As Adam Liptak reminds us in the New York Times, it takes only four justices to agree to hear a case but five to issue a stay of execution. So while the justices agreed to hear the Oklahoma challenge against capital punishment, the lead petitioner in the case, a convicted murderer named Charles Warner, was actually put to death on January 15th. He fell one vote short of having his execution date put off.
The case once known as Warner v Gross is now called Glossip v Gross, named for Richard Glossip, another Oklahoma prisoner and the new lead petitioner. Yet Mr Glossip is now scheduled to die this Thursday, which could make the late-April oral arguments in his case rather moot. As the inmates’ lawyer put it in a response to the court on Monday: If no stay is ordered, Petitioners will be executed before the Court has a chance to review the merits of their case. Petitioners’ brief on the merits is due on March 9—which is four days after the last of the three scheduled executions.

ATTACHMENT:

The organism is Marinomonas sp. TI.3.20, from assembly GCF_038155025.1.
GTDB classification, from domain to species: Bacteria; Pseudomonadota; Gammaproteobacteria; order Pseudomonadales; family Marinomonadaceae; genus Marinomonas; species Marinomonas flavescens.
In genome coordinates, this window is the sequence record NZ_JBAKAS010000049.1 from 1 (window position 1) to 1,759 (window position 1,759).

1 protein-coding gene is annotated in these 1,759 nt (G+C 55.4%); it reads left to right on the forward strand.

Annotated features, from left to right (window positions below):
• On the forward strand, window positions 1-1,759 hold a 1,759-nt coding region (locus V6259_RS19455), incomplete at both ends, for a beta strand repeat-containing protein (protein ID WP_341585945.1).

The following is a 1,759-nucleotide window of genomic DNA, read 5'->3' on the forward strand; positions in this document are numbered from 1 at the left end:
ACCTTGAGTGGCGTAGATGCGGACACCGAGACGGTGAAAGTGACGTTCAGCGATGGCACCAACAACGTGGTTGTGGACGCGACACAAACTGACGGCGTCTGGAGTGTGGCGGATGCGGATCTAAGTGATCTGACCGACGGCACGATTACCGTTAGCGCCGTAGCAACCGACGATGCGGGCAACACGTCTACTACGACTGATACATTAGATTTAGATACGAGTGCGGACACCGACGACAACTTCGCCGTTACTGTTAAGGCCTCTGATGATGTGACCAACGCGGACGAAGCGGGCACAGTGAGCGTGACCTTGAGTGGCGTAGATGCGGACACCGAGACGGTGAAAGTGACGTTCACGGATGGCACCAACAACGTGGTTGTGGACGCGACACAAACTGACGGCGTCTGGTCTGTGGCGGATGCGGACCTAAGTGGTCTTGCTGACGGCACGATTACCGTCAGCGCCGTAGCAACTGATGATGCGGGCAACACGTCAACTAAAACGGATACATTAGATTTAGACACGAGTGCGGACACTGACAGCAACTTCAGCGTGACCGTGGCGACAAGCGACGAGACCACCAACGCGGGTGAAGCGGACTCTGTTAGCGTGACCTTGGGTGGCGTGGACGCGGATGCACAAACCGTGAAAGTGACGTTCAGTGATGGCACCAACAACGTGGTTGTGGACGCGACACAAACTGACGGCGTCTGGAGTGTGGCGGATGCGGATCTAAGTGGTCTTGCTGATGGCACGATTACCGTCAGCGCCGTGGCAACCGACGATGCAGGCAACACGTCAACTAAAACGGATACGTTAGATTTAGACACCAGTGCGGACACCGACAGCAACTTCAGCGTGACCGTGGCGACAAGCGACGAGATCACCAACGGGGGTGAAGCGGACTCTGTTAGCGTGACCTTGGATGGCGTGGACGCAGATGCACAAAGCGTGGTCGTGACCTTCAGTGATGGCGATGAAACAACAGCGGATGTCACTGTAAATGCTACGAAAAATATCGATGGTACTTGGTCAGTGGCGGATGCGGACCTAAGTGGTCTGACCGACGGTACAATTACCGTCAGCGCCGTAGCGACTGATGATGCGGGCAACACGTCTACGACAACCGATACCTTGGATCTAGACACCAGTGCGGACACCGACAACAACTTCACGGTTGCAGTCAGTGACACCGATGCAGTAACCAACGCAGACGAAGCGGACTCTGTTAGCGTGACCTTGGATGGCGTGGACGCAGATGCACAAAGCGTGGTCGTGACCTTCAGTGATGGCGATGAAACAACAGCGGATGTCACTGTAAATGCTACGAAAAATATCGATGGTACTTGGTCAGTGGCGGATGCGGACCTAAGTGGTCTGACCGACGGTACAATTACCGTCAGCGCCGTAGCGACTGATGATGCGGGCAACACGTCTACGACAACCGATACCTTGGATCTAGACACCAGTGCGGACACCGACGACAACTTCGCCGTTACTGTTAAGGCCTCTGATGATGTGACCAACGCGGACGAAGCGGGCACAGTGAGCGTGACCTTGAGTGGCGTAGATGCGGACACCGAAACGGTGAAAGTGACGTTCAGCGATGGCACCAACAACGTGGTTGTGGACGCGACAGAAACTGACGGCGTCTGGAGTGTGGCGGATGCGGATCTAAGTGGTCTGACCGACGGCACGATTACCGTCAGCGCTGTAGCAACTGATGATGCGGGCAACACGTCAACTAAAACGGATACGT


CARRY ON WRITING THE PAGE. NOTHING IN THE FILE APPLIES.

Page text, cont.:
The three petitioners may die before the Supreme Court decides if they should live.
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